When you are studying abroad or doing an internship in an exciting city, it is clear that you don’t have the same kind of flexibility that those tourists do. You will have some sort of timetable and you will be expected to be in places; and more often than not, you will have responsibilities to meet. However, the advantages of all these is that you will have more time to truly get to know the place you live in and you won’t feel pressure to do everything ‘right now’. You will take things slow and your travels will be spread evenly throughout your time abroad. It is perfectly fine to stay in one weekend watching a movie with your flatmate because you know you have plenty of other weekends to tick something off your list. (That feeling of not having to rush through a destination is priceless).


2. Let’s make this place a home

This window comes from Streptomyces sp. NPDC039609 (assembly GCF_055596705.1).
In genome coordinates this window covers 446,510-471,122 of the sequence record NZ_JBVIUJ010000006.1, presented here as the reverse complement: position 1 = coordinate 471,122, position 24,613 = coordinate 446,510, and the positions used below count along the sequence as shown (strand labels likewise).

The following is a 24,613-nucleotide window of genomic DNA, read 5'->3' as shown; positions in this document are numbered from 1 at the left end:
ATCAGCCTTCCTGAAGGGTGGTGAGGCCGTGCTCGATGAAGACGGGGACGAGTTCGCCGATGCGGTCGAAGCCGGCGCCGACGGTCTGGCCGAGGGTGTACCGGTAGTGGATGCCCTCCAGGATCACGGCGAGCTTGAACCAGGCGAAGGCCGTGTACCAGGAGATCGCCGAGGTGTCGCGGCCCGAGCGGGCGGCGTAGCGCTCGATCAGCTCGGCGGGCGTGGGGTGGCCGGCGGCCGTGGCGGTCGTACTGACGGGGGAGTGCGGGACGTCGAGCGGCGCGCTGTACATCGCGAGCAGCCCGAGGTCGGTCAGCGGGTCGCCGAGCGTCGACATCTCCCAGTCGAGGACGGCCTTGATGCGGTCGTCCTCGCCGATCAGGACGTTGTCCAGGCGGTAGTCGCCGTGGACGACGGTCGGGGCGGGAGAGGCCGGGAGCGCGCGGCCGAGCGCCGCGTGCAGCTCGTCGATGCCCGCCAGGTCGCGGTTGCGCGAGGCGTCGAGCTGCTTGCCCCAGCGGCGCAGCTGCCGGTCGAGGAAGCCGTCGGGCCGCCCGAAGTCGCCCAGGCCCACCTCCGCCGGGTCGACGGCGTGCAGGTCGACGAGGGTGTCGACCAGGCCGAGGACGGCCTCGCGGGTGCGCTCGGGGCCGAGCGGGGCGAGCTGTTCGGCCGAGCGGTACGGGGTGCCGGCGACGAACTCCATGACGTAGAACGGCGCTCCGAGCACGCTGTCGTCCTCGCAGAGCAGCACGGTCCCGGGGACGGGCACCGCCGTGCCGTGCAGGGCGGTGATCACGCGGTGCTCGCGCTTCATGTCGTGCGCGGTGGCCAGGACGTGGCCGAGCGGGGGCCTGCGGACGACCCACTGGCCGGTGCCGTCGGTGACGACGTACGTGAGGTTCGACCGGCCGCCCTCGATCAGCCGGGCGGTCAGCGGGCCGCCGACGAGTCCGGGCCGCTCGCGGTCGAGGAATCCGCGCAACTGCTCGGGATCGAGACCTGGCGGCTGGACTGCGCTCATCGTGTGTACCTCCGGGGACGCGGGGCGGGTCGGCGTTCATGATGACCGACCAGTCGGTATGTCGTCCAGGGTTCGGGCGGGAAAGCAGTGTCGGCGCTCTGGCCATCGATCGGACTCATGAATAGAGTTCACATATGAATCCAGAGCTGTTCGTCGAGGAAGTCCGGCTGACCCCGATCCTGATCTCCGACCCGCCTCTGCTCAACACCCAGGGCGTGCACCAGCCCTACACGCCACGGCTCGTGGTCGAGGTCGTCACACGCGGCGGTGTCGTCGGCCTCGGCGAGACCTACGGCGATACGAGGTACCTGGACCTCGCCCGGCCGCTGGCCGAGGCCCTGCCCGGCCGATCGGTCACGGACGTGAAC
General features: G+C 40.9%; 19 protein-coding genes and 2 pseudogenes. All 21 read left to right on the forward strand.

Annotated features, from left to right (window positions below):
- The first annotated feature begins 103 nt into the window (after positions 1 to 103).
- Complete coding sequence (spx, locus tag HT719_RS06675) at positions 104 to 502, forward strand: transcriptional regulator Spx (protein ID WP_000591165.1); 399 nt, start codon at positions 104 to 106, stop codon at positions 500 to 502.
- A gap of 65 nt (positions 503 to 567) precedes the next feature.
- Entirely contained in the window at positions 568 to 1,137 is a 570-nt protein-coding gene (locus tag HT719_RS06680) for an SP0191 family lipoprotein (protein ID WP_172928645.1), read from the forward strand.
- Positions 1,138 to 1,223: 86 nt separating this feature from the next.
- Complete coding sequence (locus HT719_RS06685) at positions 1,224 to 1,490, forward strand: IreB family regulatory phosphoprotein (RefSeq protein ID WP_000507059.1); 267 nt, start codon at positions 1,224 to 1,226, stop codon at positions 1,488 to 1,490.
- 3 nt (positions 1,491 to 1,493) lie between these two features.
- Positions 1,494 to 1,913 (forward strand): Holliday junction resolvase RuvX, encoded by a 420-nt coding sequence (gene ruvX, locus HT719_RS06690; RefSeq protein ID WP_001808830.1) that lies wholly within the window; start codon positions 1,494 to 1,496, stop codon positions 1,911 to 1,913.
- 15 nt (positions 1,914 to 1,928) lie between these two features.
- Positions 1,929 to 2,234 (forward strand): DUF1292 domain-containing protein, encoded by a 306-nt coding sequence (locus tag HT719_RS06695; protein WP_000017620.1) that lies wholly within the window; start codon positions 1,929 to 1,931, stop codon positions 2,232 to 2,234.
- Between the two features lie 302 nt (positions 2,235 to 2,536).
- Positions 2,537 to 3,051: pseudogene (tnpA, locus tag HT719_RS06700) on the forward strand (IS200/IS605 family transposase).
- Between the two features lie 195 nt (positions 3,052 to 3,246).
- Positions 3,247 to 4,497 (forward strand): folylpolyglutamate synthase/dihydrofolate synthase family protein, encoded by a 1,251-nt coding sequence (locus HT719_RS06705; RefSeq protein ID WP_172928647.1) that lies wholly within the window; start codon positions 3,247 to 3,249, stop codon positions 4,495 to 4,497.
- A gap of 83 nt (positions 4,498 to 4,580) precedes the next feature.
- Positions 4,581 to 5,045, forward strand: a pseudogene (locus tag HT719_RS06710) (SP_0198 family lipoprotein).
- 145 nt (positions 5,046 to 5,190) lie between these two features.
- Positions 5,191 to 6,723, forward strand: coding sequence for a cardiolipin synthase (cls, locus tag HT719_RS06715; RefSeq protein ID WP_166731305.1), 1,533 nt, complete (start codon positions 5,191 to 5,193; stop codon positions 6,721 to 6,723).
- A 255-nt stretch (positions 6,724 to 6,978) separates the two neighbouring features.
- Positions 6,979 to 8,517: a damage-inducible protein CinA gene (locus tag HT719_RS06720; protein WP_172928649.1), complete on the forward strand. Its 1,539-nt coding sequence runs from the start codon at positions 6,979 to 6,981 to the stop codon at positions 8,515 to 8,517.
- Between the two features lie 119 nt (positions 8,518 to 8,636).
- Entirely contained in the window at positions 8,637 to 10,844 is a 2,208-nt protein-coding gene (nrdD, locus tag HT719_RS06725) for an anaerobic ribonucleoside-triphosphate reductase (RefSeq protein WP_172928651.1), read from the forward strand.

It is well know that when you travel as a tourist, you jump from one hostel to a couch surfing to an AirBnb to any kind of temporary option. This is okay when you do it for a short period but after a while, your body is begging for a better option. Although, a great thing about this is that you never stop discovering new things along the way and you get to speak with new people at every hostel. (That sounds very exciting I know but…)

When you travel as part of your education, your living arrangements are more likely to be in a share house, an apartment, university campus, or a host family. By using this type of accommodation you get to build long lasting relationships with your flatmates or neighbours. You stop feeling like an outsider and you feel like you actually belong to somewhere and someone, which is a wonderful feeling. In a way, you find that homey feeling rather than just a place you stay at. You can’t take a photo of feeling like a local –I’ve tried it, it’s not easy- but it’s a sensation that will more certainty stay with you for a long time, even after you eventually leave. Actually, when you go back home, you will miss the housemate that took care of you when you were sick, you will miss that friend that become your ‘to go person’, and you will miss that boyfriend that become your weekend get away.